Verse > Harvard Classics > Dante Alighieri > The Divine Comedy
Dante Alighieri (1265–1321).  The Divine Comedy.
The Harvard Classics.  1909–14.
Canto IX
ARGUMENT.—Dante is carried up the mountain, asleep and dreaming, by Lucia; and, on awakening, finds himself, two hours after sunrise, with Virgil, near the gate of Purgatory, through which they are admitted by the Angel deputed by St. Peter to keep it.
NOW the fair consort of Tithonus old,
Arisen from her name’s beloved arms,
Look’d palely o’er the eastern cliff; her brow,
Lucent with jewels, glitter’d, set in sign
Of that chill animal,  1 who with his train        5
Smites fearful nations: and where then we were,
Two steps of her ascent the night had past;
And now the third was closing up its wing,  2
When I, who had so much of Adam with me,
Sank down upon the grass, o’ercome with sleep,        10
There where all five  3 were seated. In that hour,
When near the dawn the swallow her sad lay,
Remembering haply ancient grief,  4 renews;
And when our minds, more wanderers from the flesh,
And less by thought restrain’d are, as ’t were, full        15
Of holy divination in their dreams;
Then, in a vision, did I seem to view
A golden-feather’d eagle in the sky,
With open wings, and hovering for descent;
And I was in that place, methought, from whence        20
Young Ganymede, from his associates ’reft,
Was snatch’d aloft to the high consistory.
“Perhaps,” thought I within me, “here alone
He strikes his quarry, and elsewhere disdains
To pounce upon the prey.” Therewith, it seem’d,        25
A little wheeling in his aëry tour,
Terrible as the lightning, rush’d he down,
And snatch’d me upward even to the fire.
There both, I thought, the eagle and myself
Did burn; and so intense the imagined flames,        30
That needs my sleep was broken off. As erst
Achilles shook himself, and round him roll’d
His waken’d eyeballs, wondering where he was,
Whenas his mother had from Chiron fled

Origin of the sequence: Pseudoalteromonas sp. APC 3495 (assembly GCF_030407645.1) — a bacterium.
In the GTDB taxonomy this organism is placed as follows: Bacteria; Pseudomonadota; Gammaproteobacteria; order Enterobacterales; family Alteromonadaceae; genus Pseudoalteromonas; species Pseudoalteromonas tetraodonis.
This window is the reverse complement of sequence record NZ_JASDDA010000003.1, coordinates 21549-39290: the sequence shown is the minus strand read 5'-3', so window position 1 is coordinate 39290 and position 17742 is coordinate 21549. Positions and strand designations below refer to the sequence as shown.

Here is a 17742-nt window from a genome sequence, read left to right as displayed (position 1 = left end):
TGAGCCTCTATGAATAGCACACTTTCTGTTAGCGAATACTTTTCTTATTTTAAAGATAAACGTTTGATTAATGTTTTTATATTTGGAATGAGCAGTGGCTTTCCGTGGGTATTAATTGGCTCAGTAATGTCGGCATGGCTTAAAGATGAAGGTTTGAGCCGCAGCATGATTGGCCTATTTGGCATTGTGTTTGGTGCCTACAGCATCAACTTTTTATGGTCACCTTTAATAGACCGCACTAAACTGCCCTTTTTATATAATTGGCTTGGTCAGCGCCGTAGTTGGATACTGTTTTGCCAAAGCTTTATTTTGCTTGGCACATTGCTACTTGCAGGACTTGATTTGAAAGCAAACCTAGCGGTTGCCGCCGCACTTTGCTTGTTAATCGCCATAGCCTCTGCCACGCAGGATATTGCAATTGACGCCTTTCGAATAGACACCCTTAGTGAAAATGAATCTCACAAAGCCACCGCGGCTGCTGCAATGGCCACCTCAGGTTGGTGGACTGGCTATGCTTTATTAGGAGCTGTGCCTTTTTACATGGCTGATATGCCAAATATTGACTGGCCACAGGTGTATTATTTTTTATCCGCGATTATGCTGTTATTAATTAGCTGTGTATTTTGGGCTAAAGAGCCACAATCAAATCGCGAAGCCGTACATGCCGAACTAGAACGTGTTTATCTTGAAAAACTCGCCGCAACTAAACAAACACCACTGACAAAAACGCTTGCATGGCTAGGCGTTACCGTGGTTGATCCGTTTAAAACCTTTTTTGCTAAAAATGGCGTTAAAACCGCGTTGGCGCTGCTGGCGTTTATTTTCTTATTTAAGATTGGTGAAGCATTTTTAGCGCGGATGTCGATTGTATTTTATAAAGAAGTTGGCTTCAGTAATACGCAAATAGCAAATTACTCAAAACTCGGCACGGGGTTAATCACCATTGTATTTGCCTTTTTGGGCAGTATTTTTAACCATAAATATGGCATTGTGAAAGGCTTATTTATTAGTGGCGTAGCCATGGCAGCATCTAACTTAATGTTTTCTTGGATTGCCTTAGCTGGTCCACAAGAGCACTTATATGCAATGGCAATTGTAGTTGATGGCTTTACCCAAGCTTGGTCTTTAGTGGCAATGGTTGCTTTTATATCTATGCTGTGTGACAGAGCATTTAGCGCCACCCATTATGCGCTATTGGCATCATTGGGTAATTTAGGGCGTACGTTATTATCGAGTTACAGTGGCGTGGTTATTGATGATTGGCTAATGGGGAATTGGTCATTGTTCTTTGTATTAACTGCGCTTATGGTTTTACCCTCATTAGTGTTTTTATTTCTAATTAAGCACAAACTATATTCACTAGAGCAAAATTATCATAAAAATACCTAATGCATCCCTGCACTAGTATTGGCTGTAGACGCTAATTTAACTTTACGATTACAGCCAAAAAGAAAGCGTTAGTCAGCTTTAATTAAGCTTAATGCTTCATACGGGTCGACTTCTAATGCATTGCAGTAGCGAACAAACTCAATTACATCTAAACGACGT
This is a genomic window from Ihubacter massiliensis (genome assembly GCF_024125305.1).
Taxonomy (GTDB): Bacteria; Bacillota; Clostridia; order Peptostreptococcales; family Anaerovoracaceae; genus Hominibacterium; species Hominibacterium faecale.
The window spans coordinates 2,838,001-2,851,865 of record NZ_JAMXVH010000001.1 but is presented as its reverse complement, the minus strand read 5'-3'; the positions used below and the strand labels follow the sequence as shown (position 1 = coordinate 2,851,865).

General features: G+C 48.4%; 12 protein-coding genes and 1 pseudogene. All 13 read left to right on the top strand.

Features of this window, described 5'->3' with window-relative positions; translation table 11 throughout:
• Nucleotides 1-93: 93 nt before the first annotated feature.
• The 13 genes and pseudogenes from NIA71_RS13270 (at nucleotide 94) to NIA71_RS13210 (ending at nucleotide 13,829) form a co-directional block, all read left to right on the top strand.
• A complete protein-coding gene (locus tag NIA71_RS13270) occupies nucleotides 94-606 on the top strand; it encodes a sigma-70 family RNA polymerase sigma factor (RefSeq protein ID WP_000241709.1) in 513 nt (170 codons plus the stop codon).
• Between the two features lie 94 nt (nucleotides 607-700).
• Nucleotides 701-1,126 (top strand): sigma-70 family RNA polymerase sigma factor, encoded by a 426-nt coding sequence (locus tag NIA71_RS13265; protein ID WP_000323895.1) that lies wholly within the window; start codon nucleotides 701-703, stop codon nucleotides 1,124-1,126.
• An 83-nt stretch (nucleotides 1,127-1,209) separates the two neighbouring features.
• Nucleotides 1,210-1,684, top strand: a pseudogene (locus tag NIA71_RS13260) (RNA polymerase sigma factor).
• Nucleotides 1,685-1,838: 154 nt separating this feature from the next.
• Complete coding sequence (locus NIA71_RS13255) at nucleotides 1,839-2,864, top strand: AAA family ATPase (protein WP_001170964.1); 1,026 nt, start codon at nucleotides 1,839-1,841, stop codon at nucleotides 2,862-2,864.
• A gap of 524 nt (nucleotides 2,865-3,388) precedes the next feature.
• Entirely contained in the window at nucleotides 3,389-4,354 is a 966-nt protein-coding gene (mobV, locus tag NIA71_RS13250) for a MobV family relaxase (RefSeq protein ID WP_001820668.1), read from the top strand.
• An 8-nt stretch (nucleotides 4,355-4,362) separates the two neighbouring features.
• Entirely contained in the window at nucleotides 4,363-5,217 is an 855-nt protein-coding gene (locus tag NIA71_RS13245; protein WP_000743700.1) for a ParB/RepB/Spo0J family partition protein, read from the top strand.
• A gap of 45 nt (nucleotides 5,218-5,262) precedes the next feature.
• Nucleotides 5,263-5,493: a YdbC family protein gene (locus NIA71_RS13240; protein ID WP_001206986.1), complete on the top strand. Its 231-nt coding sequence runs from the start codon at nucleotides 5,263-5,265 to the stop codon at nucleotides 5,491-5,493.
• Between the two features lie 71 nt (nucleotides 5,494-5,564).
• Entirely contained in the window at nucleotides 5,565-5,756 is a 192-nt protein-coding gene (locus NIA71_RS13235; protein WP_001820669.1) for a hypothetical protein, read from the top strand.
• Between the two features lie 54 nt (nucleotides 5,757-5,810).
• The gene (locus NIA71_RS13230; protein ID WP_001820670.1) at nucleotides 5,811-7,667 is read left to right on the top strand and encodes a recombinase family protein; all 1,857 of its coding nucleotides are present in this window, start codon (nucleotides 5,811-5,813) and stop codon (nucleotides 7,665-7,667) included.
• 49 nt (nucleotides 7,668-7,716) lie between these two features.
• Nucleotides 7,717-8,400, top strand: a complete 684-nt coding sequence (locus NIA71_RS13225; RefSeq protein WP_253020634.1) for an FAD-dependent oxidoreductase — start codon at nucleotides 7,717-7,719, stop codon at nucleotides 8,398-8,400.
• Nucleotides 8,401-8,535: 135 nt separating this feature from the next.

To Scyros, with him sleeping in her arms;        35
There whence the Greeks did after sunder him;
E’en thus I shook me, soon as from my face
The slumber parted, turning deadly pale,
Like one ice-struck with dread. Sole at my side
My comfort stood: and the bright sun was now        40
More than two hours aloft: and to the sea
My looks were turn’d. “Fear not,” my master cried,
“Assured we are at happy point. Thy strength
Shrink not, but rise dilated. Thou art come
To Purgatory now. Lo! there the cliff        45
That circling bounds it. Lo! the entrance there,
Where it doth seem disparted. Ere the dawn
Usher’d the day-light, when thy wearied soul
Slept in thee, o’er the flowery vale beneath
A lady came, and thus bespake me: ‘I        50
Am Lucia. 5 Suffer me to take this man,
Who slumbers. Easier so his way shall speed.’
Sordello and the other gentle shapes
Tarrying, she bare thee up: and, as day shone,
This summit reach’d: and I pursued her steps.        55
Here did she place thee. First, her lovely eyes
That open entrance show’d me; then at once
She vanish’d with thy sleep.” Like one, whose doubts
Are chased by certainty, and terror turn’d
To comfort on discovery of the truth,        60
Such was the change in me: and as my guide
Beheld me fearless, up along the cliff
He moved, and I behind him, toward the height.
  Reader! thou markest how my theme doth rise;
Nor wonder therefore, if more artfully        65
I prop the structure. Nearer now we drew,
Arrived whence, in that part, where first a breach
As of a wall appear’d, I could descry
A portal, and three steps beneath, that led
For inlet there, of different colour each;        70
And one who watch’d, but spake not yet a word.
As more and more mine eye did stretch its view,
I mark’d him seated on the highest step,
In visage such, as past my power to bear.
Grasp’d in his hand, a naked sword glanced back        75
The rays so toward me, that I oft in vain
My sight directed. “Speak, from whence ye stand;”
He cried: “What would ye? Where is your escort?
Take heed your coming upward harm ye not.”
  “A heavenly dame, not skill-less of these things,”        80
Replied the instructor, “told us, even now,
‘Pass that way: here the gate is.’”—“And may she,
Befriending, prosper your ascent,” resumed
The courteous keeper of the gate: “Come then
Before our steps.” We straightway thither came.        85